Key Stage 1 PSHE explained
Building on the EYFS for personal, social and emotional development, PSHE lessons at Key Stage 1 will encourage your child to develop awareness about his/herself as an individual and as a member of the community.
The teacher will cover topics such as basic rules and skills for staying healthy and safe and for behaving well. Children are given opportunities to show they can take some responsibility for themselves and their environment. They begin to learn about their own and other people's feelings and become aware of the views, needs and rights of others. They learn social skills such as how to share, take turns, play, help others, resolve simple arguments and resist bullying.
Here are the kinds of things your child might work on in PSHE over the next couple of years:
Year 1- Listening and speaking
In role play children work in pairs to describe what they like to do during the lunch hour. The 'listener' demonstrates poor listening by moving around, interrupting, looking away, talking to somebody else etc. The children then offer ideas about all the things they saw the 'listener' do wrong. The teacher lists their ideas on a board. They then make a list of what the ‘listener’ should have done instead.
Years 1 and 2 – Working together
The children are placed in mixed ability groups of around five. A chairperson and a scribe are selected for each group. They are given a photo of a piece of playground equipment – a skipping rope or a large hoop. The children then make a list of questions they could ask another child about how to make best use of that equipment in the playground, e.g. What is this for? How many people can play with it at a time? What are the safety rules for playing with this? They report back to the class, sharing their questions, as well as considering the group processes, e.g. Did everybody listen to each other? How did they agree questions in their group?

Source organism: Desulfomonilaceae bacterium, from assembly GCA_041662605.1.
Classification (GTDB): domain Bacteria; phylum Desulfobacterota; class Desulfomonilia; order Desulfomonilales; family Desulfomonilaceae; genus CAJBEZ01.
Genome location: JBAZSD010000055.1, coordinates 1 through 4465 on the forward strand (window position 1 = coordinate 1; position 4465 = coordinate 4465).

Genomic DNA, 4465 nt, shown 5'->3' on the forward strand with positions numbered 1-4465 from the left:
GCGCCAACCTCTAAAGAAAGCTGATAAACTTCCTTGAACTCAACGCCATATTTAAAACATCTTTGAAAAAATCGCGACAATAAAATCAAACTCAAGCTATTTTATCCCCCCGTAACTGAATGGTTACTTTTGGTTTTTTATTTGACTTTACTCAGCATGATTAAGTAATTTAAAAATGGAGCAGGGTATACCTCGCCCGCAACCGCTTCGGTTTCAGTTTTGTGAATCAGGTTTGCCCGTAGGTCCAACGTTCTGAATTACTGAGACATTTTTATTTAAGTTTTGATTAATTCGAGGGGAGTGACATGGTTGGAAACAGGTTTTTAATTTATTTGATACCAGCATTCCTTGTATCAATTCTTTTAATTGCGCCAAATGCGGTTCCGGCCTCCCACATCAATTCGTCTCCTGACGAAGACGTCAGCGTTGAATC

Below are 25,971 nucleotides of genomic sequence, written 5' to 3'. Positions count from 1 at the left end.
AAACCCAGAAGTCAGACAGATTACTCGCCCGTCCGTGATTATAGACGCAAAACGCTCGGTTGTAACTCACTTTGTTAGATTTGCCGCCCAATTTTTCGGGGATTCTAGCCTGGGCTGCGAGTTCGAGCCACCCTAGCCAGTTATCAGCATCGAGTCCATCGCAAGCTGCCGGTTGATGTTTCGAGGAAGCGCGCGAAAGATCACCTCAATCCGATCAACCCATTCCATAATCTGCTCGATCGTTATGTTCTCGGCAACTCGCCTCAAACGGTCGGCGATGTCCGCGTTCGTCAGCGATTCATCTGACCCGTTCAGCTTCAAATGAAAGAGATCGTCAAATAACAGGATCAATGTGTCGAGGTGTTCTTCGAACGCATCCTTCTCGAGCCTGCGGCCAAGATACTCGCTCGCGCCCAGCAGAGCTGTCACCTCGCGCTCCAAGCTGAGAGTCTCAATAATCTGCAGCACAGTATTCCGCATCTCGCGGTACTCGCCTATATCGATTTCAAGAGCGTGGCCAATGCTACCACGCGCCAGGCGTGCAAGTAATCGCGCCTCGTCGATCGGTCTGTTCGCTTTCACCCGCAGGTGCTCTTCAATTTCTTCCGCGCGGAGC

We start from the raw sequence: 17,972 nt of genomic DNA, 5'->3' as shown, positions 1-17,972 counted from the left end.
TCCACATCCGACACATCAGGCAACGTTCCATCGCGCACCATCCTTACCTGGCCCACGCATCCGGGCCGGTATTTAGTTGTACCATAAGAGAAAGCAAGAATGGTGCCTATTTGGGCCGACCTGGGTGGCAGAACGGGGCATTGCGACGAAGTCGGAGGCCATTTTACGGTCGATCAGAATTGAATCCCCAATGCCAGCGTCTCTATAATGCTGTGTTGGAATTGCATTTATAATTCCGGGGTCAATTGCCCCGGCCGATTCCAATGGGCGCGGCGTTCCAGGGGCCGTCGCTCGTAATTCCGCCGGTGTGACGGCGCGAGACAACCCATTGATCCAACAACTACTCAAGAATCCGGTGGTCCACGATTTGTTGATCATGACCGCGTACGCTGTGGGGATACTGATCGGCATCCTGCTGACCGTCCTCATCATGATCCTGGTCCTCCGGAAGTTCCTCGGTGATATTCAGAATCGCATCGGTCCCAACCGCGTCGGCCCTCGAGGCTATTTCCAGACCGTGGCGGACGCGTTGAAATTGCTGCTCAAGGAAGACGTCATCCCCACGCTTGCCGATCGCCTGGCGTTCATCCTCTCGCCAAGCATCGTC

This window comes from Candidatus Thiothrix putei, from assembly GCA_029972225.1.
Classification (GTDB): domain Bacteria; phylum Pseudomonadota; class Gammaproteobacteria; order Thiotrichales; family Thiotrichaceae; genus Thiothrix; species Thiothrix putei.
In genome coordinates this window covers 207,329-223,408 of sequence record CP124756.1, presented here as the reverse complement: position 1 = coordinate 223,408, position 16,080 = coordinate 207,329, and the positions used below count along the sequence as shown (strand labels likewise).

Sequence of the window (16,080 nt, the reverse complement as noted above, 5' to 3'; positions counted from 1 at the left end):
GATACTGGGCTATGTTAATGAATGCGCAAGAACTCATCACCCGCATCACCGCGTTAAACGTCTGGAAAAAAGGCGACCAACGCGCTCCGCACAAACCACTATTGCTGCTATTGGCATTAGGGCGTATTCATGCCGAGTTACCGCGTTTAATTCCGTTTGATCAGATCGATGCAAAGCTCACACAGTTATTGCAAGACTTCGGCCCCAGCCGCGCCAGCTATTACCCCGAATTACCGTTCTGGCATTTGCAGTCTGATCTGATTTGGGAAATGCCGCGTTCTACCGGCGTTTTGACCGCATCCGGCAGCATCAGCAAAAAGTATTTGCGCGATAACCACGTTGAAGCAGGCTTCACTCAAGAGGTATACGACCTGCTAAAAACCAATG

Year 2 – Bullying
The teacher uses puppets to stage a situation in which Rabbit is being picked on by Tiger (a bully). She shows that Rabbit was upset on many occasions during the scene. She then asks the pupils to retell what had happened in their own words and describe how the characters felt, presenting this information in a speech bubble. At the end of the lesson, the pupils discuss what they would do if they were in Rabbit's situation at school.
Help support learning at home
- Encourage your child to think about healthy eating. Try doing some simple cooking activities with your child and talk about the ingredients and how you are cooking them.
- Provide a special role play area for your child – use props, costumes, old clothes, and any other bits that will help your child explore new characters, people, and lifestyles.
- Identify areas which your child needs more support with, for example, sharing, taking turns, being patient, or controlling their temper. Address the issue through stories or role play which use a similar scenario and ask your child what they think and how the situation could be helped.
- Do encourage your child to play with other children, and provide a variety of opportunities for your child to socialise with other children their age.